No. 21 Michigan a legitimate Big Ten title contender after beating No. 10 Iowa

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Nik Stauskas had 26 points, five boards and five assists while Jordan Morgan and Glenn Robinson III combined for 26 points and 16 boards as N0. 21 Michigan stayed undefeated in the Big Ten with a 75-67 win over No. 10 Iowa on Wednesday evening.

It’s the eighth straight win for the Wolverines. The last six came against Big Ten teams. Two last two came against top ten teams, one of which was on the road at Wisconsin.

I think it’s safe to say that Michigan has worked out their post-Mitch McGary kinks, and the credit has to be given to Nik Stauskas.

I know, I know, I know.

I wrote this exact same post on Saturday, so I won’t rewrite the entire thing but it bears repeating: Stauskas is a stud. He’s thrust himself into the Player of the Year conversation, particularly in the Big Ten, and he’s going to shoot up NBA Draft boards before too long. A 6-foot-6 athlete with unlimited range, Stauskas has proven this season that he’s so much more than that. He’s terrific in the pick-and-roll, having been designated as the guy that Beilein will primarily run his offense through, and he’s showcased a passing ability that few knew he had.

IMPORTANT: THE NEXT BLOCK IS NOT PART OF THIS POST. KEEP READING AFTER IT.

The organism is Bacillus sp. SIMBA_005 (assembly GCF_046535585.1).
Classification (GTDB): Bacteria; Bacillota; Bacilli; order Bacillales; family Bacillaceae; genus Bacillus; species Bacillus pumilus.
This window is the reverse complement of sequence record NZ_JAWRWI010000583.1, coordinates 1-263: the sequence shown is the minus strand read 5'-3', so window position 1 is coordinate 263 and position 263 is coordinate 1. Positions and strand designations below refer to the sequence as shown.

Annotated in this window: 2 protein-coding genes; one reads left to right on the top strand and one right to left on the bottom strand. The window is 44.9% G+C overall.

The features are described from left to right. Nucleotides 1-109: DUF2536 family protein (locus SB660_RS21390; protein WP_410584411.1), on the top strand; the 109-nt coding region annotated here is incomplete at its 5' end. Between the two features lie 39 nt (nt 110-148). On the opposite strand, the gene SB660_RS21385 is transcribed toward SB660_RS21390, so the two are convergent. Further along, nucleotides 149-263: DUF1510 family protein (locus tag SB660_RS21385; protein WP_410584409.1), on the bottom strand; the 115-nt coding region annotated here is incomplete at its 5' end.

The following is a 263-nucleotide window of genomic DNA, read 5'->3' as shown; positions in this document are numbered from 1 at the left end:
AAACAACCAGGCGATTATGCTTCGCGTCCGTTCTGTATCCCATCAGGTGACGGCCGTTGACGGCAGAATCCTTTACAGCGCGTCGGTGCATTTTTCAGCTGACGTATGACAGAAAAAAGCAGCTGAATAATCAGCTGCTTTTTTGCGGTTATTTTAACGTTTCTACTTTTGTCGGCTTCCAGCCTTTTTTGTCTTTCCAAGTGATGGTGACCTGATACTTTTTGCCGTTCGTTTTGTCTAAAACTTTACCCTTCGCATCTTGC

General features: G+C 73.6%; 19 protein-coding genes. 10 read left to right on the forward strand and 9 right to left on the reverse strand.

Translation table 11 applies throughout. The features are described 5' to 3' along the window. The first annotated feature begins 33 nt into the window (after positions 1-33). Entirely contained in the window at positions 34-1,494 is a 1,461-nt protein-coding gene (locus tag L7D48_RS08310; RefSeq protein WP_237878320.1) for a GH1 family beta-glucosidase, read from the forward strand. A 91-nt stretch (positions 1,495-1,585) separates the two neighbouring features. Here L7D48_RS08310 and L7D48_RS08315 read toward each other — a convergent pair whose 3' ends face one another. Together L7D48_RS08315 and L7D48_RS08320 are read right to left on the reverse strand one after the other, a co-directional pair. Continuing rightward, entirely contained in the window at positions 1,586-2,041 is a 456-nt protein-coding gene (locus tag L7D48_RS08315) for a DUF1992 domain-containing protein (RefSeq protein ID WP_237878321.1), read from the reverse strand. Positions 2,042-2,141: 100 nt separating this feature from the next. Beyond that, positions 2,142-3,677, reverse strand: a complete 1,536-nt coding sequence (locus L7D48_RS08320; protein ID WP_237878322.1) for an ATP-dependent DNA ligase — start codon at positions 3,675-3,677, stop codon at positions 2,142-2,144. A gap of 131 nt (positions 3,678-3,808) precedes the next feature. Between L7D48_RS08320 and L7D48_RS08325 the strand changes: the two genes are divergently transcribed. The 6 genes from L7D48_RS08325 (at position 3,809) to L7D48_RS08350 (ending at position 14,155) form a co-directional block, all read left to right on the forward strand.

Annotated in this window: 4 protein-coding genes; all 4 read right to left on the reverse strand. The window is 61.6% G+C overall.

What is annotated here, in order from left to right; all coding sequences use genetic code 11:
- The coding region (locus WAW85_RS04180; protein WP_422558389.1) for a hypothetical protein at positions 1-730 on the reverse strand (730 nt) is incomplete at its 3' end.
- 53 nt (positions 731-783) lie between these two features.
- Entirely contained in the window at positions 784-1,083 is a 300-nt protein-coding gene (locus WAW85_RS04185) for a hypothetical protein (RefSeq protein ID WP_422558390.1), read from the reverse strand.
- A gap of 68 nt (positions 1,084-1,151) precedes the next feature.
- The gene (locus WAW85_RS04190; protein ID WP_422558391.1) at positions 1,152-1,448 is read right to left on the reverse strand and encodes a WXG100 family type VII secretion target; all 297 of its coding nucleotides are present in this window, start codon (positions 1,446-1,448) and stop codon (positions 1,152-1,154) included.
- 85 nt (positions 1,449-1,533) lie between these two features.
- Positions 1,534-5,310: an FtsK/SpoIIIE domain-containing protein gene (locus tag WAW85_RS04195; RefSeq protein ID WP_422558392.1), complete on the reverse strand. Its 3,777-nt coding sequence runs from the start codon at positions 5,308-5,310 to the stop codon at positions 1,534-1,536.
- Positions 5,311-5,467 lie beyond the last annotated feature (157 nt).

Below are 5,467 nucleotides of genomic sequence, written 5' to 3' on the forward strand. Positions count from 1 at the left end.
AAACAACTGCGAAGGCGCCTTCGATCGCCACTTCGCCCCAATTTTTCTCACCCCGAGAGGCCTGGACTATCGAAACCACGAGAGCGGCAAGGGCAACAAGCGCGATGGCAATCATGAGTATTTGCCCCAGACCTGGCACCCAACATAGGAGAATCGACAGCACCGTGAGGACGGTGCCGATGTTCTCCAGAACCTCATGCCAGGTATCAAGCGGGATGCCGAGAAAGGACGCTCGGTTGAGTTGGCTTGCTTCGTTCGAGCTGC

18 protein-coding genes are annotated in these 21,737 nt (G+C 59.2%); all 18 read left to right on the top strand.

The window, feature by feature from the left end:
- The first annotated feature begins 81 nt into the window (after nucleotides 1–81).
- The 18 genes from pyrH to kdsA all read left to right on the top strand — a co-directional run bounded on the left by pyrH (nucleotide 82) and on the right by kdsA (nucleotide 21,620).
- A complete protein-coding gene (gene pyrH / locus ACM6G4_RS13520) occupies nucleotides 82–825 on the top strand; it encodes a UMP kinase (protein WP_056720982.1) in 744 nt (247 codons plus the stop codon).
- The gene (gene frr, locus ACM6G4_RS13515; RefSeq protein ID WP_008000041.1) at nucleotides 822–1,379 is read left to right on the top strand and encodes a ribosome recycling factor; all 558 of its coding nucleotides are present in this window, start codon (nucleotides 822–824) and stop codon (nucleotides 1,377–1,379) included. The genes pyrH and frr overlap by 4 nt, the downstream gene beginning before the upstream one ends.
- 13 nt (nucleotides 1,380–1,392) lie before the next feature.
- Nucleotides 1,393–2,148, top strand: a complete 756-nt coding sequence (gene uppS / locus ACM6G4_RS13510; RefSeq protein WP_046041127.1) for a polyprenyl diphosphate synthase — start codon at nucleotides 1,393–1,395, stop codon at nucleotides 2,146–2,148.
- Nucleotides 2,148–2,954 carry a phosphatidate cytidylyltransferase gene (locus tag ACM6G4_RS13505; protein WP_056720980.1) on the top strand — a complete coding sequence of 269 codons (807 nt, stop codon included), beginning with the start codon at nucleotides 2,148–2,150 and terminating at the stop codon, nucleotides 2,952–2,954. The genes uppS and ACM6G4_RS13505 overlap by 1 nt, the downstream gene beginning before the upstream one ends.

Throw in Robinson’s newfound aggression, Caris LeVert’s continued development offensively and Jordan Morgan’s reincarnation, and the Wolverines legitimately look like a Big Ten contender, although that tends to happen when you knock off two of the three teams that were sitting above you in the pecking order. It may not stop there, either. The Wolverines get No. 3 Michigan State on Saturday. That will be fun.

Back to Wednesday, what might be the most impressive part of Wednesday’s win had little to do with what Michigan did offensively and a lot to do with what they did to Iowa defensively. The Hawkeyes managed just 67 points, which was less noteworthy than the fact that they managed to hold Iowa to just 65 possessions.